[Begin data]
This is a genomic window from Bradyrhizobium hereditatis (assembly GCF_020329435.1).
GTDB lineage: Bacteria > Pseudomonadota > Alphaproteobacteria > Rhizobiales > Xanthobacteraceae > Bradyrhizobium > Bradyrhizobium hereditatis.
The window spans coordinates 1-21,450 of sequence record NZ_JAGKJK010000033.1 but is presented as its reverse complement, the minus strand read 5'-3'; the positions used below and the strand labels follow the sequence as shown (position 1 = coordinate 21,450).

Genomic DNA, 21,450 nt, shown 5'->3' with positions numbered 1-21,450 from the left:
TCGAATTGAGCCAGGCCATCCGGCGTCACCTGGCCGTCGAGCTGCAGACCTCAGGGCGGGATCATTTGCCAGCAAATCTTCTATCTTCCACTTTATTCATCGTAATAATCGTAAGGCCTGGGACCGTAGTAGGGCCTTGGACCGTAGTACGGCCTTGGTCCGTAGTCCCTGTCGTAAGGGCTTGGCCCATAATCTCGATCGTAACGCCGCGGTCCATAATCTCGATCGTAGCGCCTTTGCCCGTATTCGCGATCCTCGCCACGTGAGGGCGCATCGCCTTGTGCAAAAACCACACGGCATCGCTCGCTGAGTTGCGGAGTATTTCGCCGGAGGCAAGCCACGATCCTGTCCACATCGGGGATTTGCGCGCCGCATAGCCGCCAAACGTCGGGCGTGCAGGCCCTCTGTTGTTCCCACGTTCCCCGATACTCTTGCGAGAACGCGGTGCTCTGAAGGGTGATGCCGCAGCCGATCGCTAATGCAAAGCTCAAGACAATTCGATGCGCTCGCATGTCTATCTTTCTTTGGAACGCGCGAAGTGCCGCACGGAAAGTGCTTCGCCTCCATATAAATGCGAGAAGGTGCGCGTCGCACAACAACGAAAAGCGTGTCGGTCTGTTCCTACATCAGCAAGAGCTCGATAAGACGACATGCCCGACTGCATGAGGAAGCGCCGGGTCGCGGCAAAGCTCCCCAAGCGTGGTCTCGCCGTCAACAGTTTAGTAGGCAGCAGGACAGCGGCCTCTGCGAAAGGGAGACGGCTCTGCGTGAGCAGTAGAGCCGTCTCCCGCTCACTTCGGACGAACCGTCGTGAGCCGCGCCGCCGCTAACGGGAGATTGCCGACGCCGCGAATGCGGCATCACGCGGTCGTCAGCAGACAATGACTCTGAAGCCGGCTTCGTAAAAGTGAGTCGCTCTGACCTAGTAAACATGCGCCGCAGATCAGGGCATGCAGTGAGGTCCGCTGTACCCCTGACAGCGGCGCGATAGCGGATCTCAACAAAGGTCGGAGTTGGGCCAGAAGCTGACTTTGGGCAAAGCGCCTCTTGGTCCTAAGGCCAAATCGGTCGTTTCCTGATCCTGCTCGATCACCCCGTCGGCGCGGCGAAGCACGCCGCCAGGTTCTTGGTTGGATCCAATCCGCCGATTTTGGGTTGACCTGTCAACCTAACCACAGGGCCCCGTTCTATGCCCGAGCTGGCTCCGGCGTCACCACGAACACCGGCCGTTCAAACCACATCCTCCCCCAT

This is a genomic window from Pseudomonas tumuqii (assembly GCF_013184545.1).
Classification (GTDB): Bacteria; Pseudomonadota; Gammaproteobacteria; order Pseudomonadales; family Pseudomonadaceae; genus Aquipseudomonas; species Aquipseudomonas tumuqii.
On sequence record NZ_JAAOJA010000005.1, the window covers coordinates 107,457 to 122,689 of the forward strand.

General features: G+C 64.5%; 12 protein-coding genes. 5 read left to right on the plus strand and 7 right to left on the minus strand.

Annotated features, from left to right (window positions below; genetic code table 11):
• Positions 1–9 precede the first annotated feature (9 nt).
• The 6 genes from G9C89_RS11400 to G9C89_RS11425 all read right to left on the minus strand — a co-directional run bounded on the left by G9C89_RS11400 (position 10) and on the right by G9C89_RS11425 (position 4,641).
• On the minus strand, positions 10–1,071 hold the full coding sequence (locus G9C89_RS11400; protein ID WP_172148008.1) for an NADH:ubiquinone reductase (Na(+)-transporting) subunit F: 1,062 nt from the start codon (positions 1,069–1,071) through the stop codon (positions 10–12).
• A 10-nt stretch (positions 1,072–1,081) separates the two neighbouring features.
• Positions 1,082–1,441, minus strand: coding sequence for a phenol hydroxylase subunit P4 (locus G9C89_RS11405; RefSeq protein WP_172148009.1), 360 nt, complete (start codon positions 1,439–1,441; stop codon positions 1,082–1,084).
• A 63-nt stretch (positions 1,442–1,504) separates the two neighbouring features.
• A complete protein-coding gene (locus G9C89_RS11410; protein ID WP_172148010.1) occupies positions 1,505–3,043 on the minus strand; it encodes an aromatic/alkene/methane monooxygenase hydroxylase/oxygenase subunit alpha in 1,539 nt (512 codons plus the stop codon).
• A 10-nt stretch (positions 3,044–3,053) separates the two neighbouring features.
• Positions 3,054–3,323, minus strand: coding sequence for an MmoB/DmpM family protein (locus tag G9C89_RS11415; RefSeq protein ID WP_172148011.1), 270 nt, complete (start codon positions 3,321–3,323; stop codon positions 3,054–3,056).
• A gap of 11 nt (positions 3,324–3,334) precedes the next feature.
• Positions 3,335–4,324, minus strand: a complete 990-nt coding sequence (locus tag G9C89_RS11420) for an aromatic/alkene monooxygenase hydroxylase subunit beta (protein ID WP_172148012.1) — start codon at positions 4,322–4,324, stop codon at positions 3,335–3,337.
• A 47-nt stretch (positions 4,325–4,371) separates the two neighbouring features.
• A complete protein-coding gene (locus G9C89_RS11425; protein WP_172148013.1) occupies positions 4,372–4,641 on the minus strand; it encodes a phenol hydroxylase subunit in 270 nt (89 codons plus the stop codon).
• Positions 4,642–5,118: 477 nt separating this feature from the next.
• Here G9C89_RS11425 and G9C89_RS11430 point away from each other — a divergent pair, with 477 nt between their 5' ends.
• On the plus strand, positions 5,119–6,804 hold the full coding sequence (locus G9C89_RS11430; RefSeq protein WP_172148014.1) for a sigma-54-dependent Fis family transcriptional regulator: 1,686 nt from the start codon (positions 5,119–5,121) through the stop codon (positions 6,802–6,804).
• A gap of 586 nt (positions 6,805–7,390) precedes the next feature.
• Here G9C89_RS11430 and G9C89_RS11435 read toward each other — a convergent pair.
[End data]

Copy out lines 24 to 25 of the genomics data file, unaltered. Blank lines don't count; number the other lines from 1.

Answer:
• Positions 4,642–5,118: 477 nt separating this feature from the next.
• Here G9C89_RS11425 and G9C89_RS11430 point away from each other — a divergent pair, with 477 nt between their 5' ends.